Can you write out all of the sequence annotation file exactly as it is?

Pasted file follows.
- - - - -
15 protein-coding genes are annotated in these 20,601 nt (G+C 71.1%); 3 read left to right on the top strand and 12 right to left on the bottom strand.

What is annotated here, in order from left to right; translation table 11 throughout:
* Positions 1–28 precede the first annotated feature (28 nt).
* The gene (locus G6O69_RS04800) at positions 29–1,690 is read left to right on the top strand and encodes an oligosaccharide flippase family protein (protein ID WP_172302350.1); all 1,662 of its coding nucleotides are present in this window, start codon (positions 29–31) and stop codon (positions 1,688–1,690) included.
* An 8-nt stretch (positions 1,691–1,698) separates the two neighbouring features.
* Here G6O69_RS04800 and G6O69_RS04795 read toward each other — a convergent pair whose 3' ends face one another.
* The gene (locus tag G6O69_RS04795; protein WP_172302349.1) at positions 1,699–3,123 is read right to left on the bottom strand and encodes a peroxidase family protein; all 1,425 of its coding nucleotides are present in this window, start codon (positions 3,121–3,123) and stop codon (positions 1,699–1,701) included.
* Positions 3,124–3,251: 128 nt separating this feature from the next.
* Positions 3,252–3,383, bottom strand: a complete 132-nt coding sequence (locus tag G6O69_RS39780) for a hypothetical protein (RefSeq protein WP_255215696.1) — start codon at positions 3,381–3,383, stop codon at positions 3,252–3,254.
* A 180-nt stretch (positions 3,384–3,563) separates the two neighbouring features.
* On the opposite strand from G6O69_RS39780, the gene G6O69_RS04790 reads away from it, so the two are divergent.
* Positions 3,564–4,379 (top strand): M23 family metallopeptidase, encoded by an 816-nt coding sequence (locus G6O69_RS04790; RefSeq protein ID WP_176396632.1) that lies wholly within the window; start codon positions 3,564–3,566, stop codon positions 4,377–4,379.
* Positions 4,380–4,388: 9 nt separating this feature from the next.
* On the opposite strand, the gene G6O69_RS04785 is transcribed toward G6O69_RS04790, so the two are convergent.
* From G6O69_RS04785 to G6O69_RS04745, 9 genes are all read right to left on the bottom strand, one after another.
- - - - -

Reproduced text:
15 protein-coding genes are annotated in these 20,601 nt (G+C 71.1%); 3 read left to right on the top strand and 12 right to left on the bottom strand.

What is annotated here, in order from left to right; translation table 11 throughout:
* Positions 1–28 precede the first annotated feature (28 nt).
* The gene (locus G6O69_RS04800) at positions 29–1,690 is read left to right on the top strand and encodes an oligosaccharide flippase family protein (protein ID WP_172302350.1); all 1,662 of its coding nucleotides are present in this window, start codon (positions 29–31) and stop codon (positions 1,688–1,690) included.
* An 8-nt stretch (positions 1,691–1,698) separates the two neighbouring features.
* Here G6O69_RS04800 and G6O69_RS04795 read toward each other — a convergent pair whose 3' ends face one another.
* The gene (locus tag G6O69_RS04795; protein WP_172302349.1) at positions 1,699–3,123 is read right to left on the bottom strand and encodes a peroxidase family protein; all 1,425 of its coding nucleotides are present in this window, start codon (positions 3,121–3,123) and stop codon (positions 1,699–1,701) included.
* Positions 3,124–3,251: 128 nt separating this feature from the next.
* Positions 3,252–3,383, bottom strand: a complete 132-nt coding sequence (locus tag G6O69_RS39780) for a hypothetical protein (RefSeq protein WP_255215696.1) — start codon at positions 3,381–3,383, stop codon at positions 3,252–3,254.
* A 180-nt stretch (positions 3,384–3,563) separates the two neighbouring features.
* On the opposite strand from G6O69_RS39780, the gene G6O69_RS04790 reads away from it, so the two are divergent.
* Positions 3,564–4,379 (top strand): M23 family metallopeptidase, encoded by an 816-nt coding sequence (locus G6O69_RS04790; RefSeq protein ID WP_176396632.1) that lies wholly within the window; start codon positions 3,564–3,566, stop codon positions 4,377–4,379.
* Positions 4,380–4,388: 9 nt separating this feature from the next.
* On the opposite strand, the gene G6O69_RS04785 is transcribed toward G6O69_RS04790, so the two are convergent.
* From G6O69_RS04785 to G6O69_RS04745, 9 genes are all read right to left on the bottom strand, one after another.